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Moore day care plans to reopen just weeks after tornado

After the May 20 tornado damaged one day care, workers and parents alike are donating money and effort to help get the center back together.
BY HILLARY MCLAIN Published: June 5, 2013

For one day care, the weeks following the May 20 tornado — and the “miracle” that no one in the building was injured — have been about nonstop rebuilding efforts and returning to normalcy.

Agapeland Learning Center, which services families from both Briarwood and Plaza Towers elementary schools, was in the middle of the path of destruction.

Arriving immediately after the tornado, day care Director Memory Taylor said she was amazed that every person in the center was accounted for, and barely a scratch was found.

“I looked up and I saw that 7-Eleven was completely gone and I thought ‘If it took that, there's no way — how could this place even be standing?' And it was,” she said.

Taylor estimates 36 children, teachers and parents were in the building during the storm.

Now in the process of getting back in business, Taylor said she hopes to have the new location, an Oklahoma Community Church building, open by Monday.

The Save the Children Fund provided the day care with a $20,000 grant and brought a team to Moore to get the new building ready for children.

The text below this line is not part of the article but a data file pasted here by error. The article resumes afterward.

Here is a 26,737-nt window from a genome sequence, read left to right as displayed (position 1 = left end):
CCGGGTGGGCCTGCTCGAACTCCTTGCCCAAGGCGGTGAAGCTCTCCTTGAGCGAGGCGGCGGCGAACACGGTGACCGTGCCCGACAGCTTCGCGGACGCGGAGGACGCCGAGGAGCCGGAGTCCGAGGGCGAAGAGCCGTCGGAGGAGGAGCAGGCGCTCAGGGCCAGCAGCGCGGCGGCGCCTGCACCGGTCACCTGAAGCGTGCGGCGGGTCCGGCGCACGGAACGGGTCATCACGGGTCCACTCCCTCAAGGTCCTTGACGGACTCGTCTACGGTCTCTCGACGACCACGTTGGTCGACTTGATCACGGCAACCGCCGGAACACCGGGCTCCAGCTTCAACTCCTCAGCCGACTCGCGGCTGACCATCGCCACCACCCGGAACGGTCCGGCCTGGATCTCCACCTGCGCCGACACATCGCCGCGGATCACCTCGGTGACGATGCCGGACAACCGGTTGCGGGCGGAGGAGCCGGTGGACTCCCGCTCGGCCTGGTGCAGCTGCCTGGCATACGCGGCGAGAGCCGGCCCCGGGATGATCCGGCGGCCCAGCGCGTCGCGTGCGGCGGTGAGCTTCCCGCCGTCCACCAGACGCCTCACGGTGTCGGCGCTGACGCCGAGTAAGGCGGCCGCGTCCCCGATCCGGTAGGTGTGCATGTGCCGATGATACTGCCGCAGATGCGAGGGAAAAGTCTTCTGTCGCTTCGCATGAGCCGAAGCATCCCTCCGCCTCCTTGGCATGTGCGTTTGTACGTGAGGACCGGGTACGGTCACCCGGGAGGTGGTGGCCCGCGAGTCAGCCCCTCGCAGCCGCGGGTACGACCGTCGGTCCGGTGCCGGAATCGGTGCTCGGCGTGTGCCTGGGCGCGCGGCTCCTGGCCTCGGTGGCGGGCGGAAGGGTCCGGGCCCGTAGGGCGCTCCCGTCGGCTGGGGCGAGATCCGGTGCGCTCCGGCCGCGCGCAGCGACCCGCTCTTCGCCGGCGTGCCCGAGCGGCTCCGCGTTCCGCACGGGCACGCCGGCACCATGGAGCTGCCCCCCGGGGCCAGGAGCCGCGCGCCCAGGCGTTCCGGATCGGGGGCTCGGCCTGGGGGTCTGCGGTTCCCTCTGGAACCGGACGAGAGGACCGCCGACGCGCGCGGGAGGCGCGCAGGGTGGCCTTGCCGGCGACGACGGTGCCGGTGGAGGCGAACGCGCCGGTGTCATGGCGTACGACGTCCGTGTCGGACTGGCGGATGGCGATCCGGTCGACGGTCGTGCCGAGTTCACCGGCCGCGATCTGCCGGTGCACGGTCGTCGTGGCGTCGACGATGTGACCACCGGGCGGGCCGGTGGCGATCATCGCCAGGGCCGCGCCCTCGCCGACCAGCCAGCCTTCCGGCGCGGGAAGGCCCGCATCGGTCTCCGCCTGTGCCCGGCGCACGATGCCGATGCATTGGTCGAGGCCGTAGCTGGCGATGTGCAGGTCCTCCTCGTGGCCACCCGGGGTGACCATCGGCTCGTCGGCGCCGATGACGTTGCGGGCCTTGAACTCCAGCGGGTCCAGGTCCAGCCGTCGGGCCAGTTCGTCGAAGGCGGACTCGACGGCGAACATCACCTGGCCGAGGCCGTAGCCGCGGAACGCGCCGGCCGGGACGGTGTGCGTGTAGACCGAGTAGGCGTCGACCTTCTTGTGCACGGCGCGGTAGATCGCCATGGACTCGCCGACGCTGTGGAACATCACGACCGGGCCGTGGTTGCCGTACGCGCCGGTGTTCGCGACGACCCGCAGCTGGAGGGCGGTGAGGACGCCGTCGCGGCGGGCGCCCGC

The grant will go to replace toys and furniture, much of which was ruined in the storm.

Facebook also has played a major part in the rejuvenation of the business. Andrea Baird's daughter survived the storm at the day care, and now is using the social networking site to give back.

Baird created the group “Aid for the Agapeland Heroes” to raise money and supplies for the teachers at the center. More than 1,000 people, from Florida, Tennessee and further, have joined the group.

Donations have ranged from money to help pay teachers while their jobs are in limbo, to food supplies, toys and bottles, Baird said.

“What I had really wanted to do would be to raise enough money to replace three weeks of paychecks that these women are missing,” she said.

Baird's daughter, Aria, was in the building during the tornado, and was saved from being sucked up by the storm by Assistant Director Cathy Wilson.

“I feel like it was just a miracle,” Baird said. “I am so thankful and grateful for the ladies that took care of them and I know that any of them would do the same thing.”

Baird wasn't the only mother appreciative of the quick thinking of the teachers. Two of Taylor's own children also were in the building during the storm.

“I'm just so thankful that their quick actions and solid thinking in a time of crisis that they were able to keep their heads together ... It's really brought us together,” Taylor said.

Taylor expects to be able to maintain the entire staff despite the losses.

She plans to host a barbecue the weekend before the center reopens as a way for the children to get used to the new location.